What happens when miracles meet science? That is the project that Elijah Stephens (M.A. ’19), a graduate of the Christian apologetics program at Biola’s Talbot School of Theology, sets out to unpack in his recently released documentary, Send Proof.
Interweaving his personal journey of faith and skepticism, Stephens invites viewers to take a serious look at miracle claims. Assembling a cast of medical experts, faith healers, notable apologists like J.P. Moreland and William Lane Craig, and well-known skeptics like Michael Shermer, Stephens examines the evidence for and against miracles, and allows the audience to hear from multiple points of view, including people who themselves claim to have experienced miraculous healing.
Ultimately, the film encourages viewers to be receptive to the reality of unexplained, medically documented healings while also cautioning against the theatrics and questionable theology often associated with healing ministries or miracle claims.
“Witnessing the legitimacy of miracles eliminates our excuses for not praying for the sick radically,” Stephens said. “It leaves us with no moral justification. God healing people spreads the gospel. If miracles happen, then maybe something like the resurrection can be true.”
Though Stephens grew up in a Christian household, his home was not a warm environment and he often suffered physical abuse. This abuse drew questions for Stephens about who God was, or if he even existed.
“Where are you at God? Why are you letting children be beaten like this?” Stephens recalls. It was at a church camp where Stephens first experienced answered prayer in a way that demonstrated the overwhelming realness of the presence of God, he said.
This experience became a catalyst in Stephens’ faith journey, and ultimately led him to explore the relationship between the supernatural and science.
“I realized there wasn’t a lot of apologetics around the legitimacy of miracles,” he said. He connected with the Global Medical Research Institute, an organization whose work primarily documents cases of unexplainable healing, and theologian Craig Keener, who has written and researched extensively on modern-day miracles. Stephens quickly raised $135,000 on Kickstarter to create a documentary that would hopefully provide authenticity to miraculous experiences.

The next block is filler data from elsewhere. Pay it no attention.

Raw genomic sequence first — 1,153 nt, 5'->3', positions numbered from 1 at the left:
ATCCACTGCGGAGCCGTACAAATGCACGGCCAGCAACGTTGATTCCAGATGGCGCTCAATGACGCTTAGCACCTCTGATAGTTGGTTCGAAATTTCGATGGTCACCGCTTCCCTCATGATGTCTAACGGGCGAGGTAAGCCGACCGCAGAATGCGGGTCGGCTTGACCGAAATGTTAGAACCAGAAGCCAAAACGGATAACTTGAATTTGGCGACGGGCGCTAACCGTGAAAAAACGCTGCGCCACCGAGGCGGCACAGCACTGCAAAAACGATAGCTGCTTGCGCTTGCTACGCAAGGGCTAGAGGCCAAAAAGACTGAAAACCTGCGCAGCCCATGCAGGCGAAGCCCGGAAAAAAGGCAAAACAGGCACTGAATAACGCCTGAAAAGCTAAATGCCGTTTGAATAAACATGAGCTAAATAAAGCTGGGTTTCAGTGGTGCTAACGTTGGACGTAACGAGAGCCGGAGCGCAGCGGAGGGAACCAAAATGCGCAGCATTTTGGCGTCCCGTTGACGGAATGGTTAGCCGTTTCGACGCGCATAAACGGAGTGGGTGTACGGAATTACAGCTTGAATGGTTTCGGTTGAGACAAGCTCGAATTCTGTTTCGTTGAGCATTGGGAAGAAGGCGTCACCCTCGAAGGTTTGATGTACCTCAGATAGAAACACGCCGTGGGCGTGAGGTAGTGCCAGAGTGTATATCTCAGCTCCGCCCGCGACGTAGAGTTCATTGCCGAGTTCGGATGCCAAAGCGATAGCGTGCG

Send Proof is Stephens’ directorial debut. Over the process of filming, Stephens experienced huge ups and downs, admitting he hadn’t been so stretched in his life and the process took much longer than originally anticipated — as he sought to gather a high burden of proof.
“I didn’t want to make a propaganda film,” he said. “I wanted to follow the truth wherever it led, even if it didn’t fit my worldview.” As Stephens profiles numerous people who recount their experience of radical healing, he also interviews the doctors who treated them and has each case examined by medical experts — presenting evidence that these individuals were, in fact, healed. Send Proof has been well-received, with positive reviews from The Gospel Coalition and other outlets. It also won silver for Best Documentary at the International Christian Visual Media Film Crown Awards and was featured on the popular Unbelievable? podcast.
At the end of Send Proof, there is a call for viewers to send in medical evidence or documentation they have personally experienced a miracle. All submitted evidence will be reviewed by the Global Medical Research Institute and Keener. The goal is to continue the project of the documentary — to accumulate medical proof that miracles occur.
“I want to change the way those in and outside of the church see miracles — that there are legitimate cases of modern miracles,” Stephens said.
Send Proof is available to stream on Amazon Prime and Christian Cinema and also available for purchase on DVD. To learn more about Stephens’ project on miracles, visit sendproof.com.